Car lobbyist Morgan now insists: don’t walk, it’s dangerous

Walking to school is dangerous.

That’s the considered advice of a … car campaigner from Coulsdon, as he tries to block a Croydon Council initiative to reduce polluting exhausts and to get some of the borough’s primary-aged children daily exercise on their journeys to school.

Peter Morgan cuts an increasingly ridiculous figure in his strident pro-vehicle rants, through social media and emails. He has been caught out using multiple digital identities to pervert the course of online consultations, been accused of illegally plastering campaign stickers over public property, while his bid to take over as chairman of the East Coulsdon Residents’ Association recently failed to muster much support, especially after he tried to block a 91-year-old Holocaust survivor from giving a talk to their meeting.

Having been kicked out of both the Croydon Conservatives and UKIP – where he was considered a constantly disruptive figure – this latest intervention really ought not surprise anyone. Nor be taken particularly seriously.

Morgan is the local representative of a fringe organisation calling itself the Association of British Drivers.

He is now leading a “campaign” against a scheme from the council, backed by the participating schools, to reduce congestion and, yes, danger on the roads by banning parents from parking their cars within set distance of school gates.

Some parents have objected to the walk-to-school scheme because it takes them longer to get their kids to or from school.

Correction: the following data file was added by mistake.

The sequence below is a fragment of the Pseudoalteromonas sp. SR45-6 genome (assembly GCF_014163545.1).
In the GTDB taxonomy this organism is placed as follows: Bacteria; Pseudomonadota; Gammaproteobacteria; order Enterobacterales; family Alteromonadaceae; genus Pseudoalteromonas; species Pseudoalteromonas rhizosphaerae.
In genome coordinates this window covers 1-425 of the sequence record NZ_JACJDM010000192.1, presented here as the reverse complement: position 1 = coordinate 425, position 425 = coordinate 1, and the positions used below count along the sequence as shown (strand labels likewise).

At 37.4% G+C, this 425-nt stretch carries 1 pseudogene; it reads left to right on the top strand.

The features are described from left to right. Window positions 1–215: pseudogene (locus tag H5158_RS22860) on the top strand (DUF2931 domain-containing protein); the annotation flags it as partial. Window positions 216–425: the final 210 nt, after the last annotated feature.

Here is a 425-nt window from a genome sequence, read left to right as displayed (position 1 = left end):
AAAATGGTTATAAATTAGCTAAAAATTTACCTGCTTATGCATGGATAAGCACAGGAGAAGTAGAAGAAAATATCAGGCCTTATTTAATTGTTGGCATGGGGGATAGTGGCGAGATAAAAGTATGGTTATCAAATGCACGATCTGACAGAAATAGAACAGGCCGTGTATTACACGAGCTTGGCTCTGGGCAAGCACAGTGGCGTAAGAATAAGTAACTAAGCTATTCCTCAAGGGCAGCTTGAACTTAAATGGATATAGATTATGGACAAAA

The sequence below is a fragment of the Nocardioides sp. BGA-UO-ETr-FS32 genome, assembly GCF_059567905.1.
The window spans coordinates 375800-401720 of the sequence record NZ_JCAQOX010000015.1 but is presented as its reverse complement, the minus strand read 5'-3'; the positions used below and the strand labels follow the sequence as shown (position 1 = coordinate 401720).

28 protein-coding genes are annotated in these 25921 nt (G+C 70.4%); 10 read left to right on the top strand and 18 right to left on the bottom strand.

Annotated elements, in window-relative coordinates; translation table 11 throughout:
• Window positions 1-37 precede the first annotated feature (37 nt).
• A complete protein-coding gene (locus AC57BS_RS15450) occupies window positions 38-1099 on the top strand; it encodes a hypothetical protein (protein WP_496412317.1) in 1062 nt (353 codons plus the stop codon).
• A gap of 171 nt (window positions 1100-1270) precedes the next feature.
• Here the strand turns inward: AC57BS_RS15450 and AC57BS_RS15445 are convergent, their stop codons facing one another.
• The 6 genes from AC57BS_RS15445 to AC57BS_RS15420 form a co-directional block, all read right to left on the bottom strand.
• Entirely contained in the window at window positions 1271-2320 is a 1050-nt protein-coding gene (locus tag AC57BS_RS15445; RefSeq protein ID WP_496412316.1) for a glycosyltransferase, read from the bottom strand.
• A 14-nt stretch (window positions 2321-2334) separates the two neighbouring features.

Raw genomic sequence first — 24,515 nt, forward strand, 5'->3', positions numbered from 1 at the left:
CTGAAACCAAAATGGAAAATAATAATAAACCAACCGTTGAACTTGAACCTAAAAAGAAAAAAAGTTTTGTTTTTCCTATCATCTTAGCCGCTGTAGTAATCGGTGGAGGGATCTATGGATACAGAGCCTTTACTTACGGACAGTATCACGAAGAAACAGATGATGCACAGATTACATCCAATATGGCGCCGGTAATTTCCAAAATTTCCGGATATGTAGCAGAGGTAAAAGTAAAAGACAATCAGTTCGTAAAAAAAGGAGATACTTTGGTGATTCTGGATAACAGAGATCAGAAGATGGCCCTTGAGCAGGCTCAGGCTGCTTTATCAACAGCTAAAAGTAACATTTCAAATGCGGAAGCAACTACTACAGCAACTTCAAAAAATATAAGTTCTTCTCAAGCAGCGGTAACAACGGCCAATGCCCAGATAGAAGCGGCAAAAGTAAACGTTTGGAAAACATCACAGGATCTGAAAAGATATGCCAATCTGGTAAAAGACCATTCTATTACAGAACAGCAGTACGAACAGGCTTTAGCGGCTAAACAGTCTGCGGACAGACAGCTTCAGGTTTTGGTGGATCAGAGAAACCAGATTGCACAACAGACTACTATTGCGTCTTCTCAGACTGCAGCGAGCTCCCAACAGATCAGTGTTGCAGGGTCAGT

In a round-robin email headlined “DANGERS OF CHILDREN WALKING TO SCHOOL”, sent to a wide circulation list ahead of a meeting tonight of what Morgan calls the Coulsdon and Purley Road User Forum, he writes, “Children are safest being taken to school by car, and being dropped off as close to the school as possible.

“Walking is a dangerous mode, with only cycling and motor cycling more dangerous.

“Compelling children to cross busy main roads exposes them to a variety of dangers.”

Morgan’s even opposed to kids taking the bus to school because, he says, “you have to walk to the bus – and after getting off it”. Who’d have thunk it?

Peter Morgan: the face of ABD in Croydon

In an effort to prove his point, Morgan links to a video, from Norway, in which a group of schoolchildren disembark from a bus and then cross the road without properly looking for on-coming traffic. A collision with a large lorry is narrowly avoided, thankfully.

In this video which Morgan holds up as proof positive that walking to school is dangerous, no one was hurt.

But in the world inhabited by Morgan, this “shows why travel by main mode bus is actually far more risky than simple-minded statistics may suggest”.

Of course, for Morgan, the thought of reducing the number of vehicles on our roads as a means of reducing the risk of traffic collisions and pollution has never occurred.


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News, views and analysis about the people of Croydon, their lives and political times in the diverse and most-populated borough in London. Based in Croydon and edited by Steven Downes. To contact us, please email inside.croydon@btinternet.com
This entry was posted in Coulsdon, Coulsdon East, Croydon Council, Environment, Parking, Schools, Stuart King, Transport, Walks and tagged , , . Bookmark the permalink.

5 Responses to Car lobbyist Morgan now insists: don’t walk, it’s dangerous